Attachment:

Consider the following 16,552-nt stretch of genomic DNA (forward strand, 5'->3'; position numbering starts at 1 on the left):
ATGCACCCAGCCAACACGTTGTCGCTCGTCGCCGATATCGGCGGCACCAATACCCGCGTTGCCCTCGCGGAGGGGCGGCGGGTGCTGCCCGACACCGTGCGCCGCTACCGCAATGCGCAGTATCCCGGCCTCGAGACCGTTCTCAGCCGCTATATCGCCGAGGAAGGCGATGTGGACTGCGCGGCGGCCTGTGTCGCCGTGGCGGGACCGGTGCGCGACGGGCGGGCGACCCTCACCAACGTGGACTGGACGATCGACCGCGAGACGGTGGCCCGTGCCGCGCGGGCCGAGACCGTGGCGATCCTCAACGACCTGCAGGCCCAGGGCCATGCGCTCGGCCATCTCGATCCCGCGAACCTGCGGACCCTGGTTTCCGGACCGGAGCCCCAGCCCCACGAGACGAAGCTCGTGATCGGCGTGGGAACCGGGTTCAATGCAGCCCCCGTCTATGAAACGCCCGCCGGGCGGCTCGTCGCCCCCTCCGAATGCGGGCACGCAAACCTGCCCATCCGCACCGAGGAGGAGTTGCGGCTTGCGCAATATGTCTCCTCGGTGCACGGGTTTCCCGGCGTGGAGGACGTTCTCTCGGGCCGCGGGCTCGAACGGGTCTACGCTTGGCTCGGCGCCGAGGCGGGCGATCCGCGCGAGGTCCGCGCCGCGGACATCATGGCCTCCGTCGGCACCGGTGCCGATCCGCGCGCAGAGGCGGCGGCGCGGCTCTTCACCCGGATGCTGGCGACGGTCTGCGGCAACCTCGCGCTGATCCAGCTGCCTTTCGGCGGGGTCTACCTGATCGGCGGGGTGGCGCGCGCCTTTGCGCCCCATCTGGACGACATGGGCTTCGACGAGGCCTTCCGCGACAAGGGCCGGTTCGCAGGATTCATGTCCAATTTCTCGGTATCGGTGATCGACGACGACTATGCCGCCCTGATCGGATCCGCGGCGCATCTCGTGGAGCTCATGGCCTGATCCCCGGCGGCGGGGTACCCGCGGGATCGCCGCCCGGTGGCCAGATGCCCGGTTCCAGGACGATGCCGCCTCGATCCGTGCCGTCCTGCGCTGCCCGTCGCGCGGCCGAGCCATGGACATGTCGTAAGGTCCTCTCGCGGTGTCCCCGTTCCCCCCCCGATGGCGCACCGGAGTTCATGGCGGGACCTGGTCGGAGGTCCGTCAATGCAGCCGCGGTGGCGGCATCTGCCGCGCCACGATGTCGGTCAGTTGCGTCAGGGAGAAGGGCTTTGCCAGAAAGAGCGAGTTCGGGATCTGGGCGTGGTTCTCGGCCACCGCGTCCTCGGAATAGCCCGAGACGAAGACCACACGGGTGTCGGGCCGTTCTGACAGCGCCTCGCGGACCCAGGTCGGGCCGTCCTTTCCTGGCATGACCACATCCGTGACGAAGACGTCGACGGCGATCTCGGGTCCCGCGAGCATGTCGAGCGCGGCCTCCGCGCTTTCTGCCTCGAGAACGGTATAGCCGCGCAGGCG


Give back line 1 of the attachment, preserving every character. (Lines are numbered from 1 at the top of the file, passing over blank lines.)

Consider the following 16,552-nt stretch of genomic DNA (forward strand, 5'->3'; position numbering starts at 1 on the left):